The ocean views go on forever and the interiors bring out the colors of the Mexican sunset, but Villa Alma is much more than its surroundings. The villa carries Mayan blessings, respects local materials and customs, and reflects the individual and unique talents of Ghislaine Longevial-Taleb’s four adult children.
Like many villa owners, Ghislaine first discovered the place where she would set up her vacation home while she was on holiday. She and her husband Jad were visiting a friend, Stéphane, who owned a home in the Riviera Maya. Ghislaine was taken by its bleached sand beaches, the verdant jungles and the orange and pink sunsets. “I never thought there was a place on earth that was this special.”
A psychologist, she immediately felt a deep connection to the wild surroundings and the people. During that 2005 visit, she happened to sit down on the beach with an old man, a local resident, and their meeting left a lasting impression on her. They didn’t understand each other’s languages very well but she did understand that he gave thanks to the earth for both its beauty and the bounty. It gave him work when he was in need. Ghislaine, who lives in Paris, often thinks of that man during times when she appreciates the beauty around her.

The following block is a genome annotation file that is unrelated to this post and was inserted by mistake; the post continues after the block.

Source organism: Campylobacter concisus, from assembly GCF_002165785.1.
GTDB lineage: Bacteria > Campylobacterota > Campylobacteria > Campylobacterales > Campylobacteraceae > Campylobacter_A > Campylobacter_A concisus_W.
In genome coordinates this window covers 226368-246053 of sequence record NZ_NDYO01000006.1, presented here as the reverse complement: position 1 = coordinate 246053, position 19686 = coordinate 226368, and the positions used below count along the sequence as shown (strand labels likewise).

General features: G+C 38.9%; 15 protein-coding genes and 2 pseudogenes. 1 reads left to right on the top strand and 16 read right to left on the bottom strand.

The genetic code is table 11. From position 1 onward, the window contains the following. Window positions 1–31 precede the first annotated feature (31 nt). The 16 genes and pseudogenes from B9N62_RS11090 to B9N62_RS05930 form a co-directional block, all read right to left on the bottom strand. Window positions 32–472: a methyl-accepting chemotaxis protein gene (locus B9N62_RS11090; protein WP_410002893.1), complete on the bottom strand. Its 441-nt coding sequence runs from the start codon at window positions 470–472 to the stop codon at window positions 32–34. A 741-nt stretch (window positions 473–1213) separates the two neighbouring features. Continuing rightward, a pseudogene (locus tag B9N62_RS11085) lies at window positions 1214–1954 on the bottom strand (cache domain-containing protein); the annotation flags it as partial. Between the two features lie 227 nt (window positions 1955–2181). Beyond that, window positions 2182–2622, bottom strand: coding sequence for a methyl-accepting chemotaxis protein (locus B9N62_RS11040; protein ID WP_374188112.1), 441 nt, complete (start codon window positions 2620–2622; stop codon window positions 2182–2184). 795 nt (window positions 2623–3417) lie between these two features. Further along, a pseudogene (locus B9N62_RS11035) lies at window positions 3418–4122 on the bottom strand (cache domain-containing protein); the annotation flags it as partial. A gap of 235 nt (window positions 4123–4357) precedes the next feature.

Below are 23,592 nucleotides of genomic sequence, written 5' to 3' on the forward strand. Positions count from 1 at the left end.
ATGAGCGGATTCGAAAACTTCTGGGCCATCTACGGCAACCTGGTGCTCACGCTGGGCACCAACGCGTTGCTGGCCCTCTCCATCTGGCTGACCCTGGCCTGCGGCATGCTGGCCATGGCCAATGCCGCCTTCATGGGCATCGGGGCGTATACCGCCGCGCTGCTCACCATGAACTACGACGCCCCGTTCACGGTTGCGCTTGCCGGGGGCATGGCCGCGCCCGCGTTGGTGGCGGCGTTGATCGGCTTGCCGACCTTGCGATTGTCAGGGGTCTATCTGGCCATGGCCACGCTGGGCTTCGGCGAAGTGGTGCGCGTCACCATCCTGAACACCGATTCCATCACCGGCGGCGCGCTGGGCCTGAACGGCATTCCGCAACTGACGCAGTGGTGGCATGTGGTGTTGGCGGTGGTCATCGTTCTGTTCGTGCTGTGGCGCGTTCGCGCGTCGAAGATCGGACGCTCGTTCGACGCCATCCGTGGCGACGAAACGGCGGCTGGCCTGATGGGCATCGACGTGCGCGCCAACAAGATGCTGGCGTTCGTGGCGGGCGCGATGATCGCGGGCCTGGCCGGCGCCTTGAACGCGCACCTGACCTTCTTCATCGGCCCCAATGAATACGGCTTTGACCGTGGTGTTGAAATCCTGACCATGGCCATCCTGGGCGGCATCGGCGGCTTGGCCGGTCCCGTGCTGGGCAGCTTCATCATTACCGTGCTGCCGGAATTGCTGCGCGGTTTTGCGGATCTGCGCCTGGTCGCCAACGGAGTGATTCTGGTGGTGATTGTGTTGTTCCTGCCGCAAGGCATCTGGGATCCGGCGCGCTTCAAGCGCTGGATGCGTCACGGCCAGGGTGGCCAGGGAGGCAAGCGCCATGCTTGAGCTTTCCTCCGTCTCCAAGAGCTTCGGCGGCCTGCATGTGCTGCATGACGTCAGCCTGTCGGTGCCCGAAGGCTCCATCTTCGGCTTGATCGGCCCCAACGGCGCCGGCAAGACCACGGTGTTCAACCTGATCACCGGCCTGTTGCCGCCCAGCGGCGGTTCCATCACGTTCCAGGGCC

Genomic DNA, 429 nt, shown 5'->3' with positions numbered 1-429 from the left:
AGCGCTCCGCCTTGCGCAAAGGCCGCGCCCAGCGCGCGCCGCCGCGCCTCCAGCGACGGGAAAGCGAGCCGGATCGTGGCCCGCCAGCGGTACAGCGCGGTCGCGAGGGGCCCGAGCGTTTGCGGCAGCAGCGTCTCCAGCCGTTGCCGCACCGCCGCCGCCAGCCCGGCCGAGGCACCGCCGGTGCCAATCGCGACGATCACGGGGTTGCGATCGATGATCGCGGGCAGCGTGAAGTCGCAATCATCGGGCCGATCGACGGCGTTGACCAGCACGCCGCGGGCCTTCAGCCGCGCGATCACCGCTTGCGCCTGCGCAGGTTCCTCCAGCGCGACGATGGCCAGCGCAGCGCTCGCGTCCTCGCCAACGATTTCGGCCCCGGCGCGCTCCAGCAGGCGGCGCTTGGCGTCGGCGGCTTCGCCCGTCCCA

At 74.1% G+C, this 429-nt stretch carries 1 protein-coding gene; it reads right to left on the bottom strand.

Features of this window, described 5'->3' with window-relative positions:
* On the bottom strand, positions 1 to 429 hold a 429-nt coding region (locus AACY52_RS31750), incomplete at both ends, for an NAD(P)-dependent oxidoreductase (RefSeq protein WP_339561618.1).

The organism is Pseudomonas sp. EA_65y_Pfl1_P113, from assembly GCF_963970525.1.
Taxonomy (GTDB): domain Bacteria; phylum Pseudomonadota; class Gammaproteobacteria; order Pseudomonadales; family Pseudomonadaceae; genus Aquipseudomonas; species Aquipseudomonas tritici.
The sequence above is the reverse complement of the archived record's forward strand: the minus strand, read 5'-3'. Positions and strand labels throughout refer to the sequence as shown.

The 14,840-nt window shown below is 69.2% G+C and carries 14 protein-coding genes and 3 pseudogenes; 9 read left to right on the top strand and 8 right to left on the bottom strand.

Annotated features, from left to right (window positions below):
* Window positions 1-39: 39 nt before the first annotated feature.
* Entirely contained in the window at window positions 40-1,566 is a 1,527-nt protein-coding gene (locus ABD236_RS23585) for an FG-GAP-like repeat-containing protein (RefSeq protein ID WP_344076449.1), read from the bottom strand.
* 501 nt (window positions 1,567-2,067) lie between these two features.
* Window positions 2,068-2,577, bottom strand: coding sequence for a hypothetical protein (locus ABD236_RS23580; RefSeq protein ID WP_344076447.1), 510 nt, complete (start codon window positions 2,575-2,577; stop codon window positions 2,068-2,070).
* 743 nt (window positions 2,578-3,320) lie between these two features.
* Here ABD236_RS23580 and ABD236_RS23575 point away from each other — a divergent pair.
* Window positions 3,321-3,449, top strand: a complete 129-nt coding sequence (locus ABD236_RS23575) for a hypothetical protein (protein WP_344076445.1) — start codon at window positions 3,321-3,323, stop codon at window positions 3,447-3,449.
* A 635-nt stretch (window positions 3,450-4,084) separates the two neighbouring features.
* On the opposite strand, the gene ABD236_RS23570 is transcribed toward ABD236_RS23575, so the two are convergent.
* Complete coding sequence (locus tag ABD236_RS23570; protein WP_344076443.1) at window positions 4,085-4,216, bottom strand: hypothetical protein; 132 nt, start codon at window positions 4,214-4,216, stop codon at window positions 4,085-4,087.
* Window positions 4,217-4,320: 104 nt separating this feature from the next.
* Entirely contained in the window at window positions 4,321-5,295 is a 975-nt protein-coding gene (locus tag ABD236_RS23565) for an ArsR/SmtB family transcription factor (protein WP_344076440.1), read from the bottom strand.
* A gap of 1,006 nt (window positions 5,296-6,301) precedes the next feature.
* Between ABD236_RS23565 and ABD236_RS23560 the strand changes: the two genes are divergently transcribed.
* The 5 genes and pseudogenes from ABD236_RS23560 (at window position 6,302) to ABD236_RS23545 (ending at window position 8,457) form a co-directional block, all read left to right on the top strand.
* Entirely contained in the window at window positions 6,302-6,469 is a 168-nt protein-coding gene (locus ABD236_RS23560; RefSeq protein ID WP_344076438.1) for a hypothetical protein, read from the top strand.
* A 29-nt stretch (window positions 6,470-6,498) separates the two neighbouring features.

Ghislaine and Jad were still dreaming of Mexico after their return from vacation when they received word that a plot of land was for sale in that same area, just 30 minutes down the coast from Playa del Carmen. In the same immediate way she connected to the land, the couple felt the need to jump right in when they heard of a possible vacation home for them and their four children.
The purchase of the property, in 2009, set off in every member of the family an interest in contributing to the peace and beauty of the house. It was important for the children, now between the ages of 21 and 32, to make sure that the property was not standing on any sacred Mayan ground. Stéphane, the friend of the family who lived there and first invited them down to the area, found a Mayan shaman who assessed the land and gave his blessing for the family to live there peacefully.